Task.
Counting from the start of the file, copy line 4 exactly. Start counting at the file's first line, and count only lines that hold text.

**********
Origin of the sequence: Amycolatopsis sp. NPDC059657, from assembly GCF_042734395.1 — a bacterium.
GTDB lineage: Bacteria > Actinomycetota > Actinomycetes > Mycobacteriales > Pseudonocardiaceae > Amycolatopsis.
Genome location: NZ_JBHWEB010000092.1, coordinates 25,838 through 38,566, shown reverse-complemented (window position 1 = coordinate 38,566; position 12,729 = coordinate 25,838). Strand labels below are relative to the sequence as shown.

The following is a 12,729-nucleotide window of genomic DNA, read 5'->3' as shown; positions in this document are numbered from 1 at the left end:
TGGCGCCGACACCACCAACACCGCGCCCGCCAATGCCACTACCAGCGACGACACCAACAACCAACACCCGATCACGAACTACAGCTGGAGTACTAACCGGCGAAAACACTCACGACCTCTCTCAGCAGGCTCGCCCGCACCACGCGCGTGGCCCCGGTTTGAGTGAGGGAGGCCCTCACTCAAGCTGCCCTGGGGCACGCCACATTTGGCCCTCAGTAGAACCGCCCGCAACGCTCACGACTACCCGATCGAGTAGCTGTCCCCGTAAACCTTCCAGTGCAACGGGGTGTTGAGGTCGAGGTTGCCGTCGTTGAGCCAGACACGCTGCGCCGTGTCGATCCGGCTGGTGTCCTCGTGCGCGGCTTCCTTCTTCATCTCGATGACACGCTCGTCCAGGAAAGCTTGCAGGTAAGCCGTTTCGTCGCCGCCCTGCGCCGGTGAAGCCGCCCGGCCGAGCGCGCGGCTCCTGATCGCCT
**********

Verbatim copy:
The following is a 12,729-nucleotide window of genomic DNA, read 5'->3' as shown; positions in this document are numbered from 1 at the left end: